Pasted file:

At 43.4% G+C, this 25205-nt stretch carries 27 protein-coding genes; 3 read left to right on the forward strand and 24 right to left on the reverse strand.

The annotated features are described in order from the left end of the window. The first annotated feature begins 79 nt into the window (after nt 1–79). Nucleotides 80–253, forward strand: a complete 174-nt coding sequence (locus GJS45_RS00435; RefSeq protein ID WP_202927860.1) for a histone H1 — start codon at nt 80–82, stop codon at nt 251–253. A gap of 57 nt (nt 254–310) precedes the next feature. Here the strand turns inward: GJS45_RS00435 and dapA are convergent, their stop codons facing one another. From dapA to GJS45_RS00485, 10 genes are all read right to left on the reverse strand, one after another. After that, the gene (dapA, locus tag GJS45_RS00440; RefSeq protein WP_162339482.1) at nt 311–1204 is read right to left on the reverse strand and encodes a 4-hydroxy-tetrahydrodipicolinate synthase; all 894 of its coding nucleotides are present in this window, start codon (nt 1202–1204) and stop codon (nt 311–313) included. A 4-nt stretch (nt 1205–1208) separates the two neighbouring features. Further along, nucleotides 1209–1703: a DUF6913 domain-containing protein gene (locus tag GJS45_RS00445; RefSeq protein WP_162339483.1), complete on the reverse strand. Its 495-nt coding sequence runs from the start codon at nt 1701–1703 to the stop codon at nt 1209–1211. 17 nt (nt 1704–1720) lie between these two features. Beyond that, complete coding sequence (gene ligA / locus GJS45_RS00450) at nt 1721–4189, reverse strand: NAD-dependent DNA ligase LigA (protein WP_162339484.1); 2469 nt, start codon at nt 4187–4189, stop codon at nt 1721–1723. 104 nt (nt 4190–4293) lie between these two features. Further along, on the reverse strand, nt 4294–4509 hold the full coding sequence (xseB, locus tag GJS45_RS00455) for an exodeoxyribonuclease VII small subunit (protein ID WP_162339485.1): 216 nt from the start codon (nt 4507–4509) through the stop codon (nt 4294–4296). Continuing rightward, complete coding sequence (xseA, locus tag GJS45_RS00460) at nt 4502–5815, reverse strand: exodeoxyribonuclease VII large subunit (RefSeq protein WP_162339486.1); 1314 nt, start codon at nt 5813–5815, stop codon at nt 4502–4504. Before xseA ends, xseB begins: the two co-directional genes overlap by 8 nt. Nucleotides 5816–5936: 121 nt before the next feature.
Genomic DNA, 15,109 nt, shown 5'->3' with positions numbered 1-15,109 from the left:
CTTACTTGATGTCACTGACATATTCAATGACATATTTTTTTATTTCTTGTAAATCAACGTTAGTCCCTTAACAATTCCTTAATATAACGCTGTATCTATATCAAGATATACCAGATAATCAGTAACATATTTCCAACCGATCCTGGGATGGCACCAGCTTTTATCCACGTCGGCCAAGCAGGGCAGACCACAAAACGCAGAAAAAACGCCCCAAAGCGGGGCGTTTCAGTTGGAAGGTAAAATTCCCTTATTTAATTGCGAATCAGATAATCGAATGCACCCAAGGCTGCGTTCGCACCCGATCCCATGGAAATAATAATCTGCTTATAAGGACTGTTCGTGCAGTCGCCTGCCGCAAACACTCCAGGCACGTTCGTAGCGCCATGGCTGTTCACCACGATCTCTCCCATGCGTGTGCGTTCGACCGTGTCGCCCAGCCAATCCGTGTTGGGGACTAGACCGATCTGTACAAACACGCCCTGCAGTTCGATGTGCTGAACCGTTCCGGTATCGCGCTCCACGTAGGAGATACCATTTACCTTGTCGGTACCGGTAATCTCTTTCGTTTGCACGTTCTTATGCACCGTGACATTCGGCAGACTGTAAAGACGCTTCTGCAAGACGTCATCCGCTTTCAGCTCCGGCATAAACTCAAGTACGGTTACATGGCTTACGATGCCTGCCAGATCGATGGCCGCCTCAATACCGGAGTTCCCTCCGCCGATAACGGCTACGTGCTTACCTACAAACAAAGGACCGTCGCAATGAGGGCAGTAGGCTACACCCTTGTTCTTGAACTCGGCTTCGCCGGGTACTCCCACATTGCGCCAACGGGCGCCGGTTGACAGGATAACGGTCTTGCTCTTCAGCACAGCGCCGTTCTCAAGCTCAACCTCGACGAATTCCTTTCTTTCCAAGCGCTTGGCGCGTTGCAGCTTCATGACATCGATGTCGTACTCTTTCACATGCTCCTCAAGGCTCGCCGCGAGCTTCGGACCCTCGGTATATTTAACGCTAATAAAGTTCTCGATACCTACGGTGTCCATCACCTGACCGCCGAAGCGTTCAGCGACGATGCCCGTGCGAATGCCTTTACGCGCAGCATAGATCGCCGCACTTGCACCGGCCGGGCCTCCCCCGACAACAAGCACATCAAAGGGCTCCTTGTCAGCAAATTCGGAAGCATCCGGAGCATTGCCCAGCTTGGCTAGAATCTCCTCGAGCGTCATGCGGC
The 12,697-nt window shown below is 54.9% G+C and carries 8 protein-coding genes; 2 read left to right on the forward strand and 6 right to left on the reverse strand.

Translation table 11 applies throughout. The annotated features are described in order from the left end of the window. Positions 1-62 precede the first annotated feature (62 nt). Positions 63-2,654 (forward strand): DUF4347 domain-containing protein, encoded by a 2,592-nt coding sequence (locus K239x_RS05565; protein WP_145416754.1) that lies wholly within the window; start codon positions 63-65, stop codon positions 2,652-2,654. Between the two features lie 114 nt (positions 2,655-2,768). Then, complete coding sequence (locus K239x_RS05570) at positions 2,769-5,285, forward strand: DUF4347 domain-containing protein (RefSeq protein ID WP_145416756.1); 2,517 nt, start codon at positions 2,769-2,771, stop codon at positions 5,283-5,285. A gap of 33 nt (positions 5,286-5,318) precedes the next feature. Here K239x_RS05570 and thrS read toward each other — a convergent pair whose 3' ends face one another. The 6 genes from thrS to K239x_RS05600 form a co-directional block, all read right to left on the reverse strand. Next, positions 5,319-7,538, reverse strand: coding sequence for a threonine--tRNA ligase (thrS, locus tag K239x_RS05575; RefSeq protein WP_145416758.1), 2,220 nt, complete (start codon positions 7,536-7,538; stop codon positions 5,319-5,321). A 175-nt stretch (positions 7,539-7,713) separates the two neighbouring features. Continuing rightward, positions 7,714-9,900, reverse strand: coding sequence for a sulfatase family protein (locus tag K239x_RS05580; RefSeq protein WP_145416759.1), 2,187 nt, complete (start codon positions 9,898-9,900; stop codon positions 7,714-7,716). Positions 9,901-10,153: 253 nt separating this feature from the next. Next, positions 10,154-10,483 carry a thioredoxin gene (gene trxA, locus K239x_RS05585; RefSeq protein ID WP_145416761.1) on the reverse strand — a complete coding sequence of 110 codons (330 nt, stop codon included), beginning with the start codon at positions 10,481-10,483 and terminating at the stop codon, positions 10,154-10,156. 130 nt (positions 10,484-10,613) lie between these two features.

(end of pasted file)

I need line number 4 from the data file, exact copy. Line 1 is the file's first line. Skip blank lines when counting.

CTTACTTGATGTCACTGACATATTCAATGACATATTTTTTTATTTCTTGTAAATCAACGTTAGTCCCTTAACAATTCCTTAATATAACGCTGTATCTATATCAAGATATACCAGATAATCAGTAACATATTTCCAACCGATCCTGGGATGGCACCAGCTTTTATCCACGTCGGCCAAGCAGGGCAGACCACAAAACGCAGAAAAAACGCCCCAAAGCGGGGCGTTTCAGTTGGAAGGTAAAATTCCCTTATTTAATTGCGAATCAGATAATCGAATGCACCCAAGGCTGCGTTCGCACCCGATCCCATGGAAATAATAATCTGCTTATAAGGACTGTTCGTGCAGTCGCCTGCCGCAAACACTCCAGGCACGTTCGTAGCGCCATGGCTGTTCACCACGATCTCTCCCATGCGTGTGCGTTCGACCGTGTCGCCCAGCCAATCCGTGTTGGGGACTAGACCGATCTGTACAAACACGCCCTGCAGTTCGATGTGCTGAACCGTTCCGGTATCGCGCTCCACGTAGGAGATACCATTTACCTTGTCGGTACCGGTAATCTCTTTCGTTTGCACGTTCTTATGCACCGTGACATTCGGCAGACTGTAAAGACGCTTCTGCAAGACGTCATCCGCTTTCAGCTCCGGCATAAACTCAAGTACGGTTACATGGCTTACGATGCCTGCCAGATCGATGGCCGCCTCAATACCGGAGTTCCCTCCGCCGATAACGGCTACGTGCTTACCTACAAACAAAGGACCGTCGCAATGAGGGCAGTAGGCTACACCCTTGTTCTTGAACTCGGCTTCGCCGGGTACTCCCACATTGCGCCAACGGGCGCCGGTTGACAGGATAACGGTCTTGCTCTTCAGCACAGCGCCGTTCTCAAGCTCAACCTCGACGAATTCCTTTCTTTCCAAGCGCTTGGCGCGTTGCAGCTTCATGACATCGATGTCGTACTCTTTCACATGCTCCTCAAGGCTCGCCGCGAGCTTCGGACCCTCGGTATATTTAACGCTAATAAAGTTCTCGATACCTACGGTGTCCATCACCTGACCGCCGAAGCGTTCAGCGACGATGCCCGTGCGAATGCCTTTACGCGCAGCATAGATCGCCGCACTTGCACCGGCCGGGCCTCCCCCGACAACAAGCACATCAAAGGGCTCCTTGTCAGCAAATTCGGAAGCATCCGGAGCATTGCCCAGCTTGGCTAGAATCTCCTCGAGCGTCATGCGGC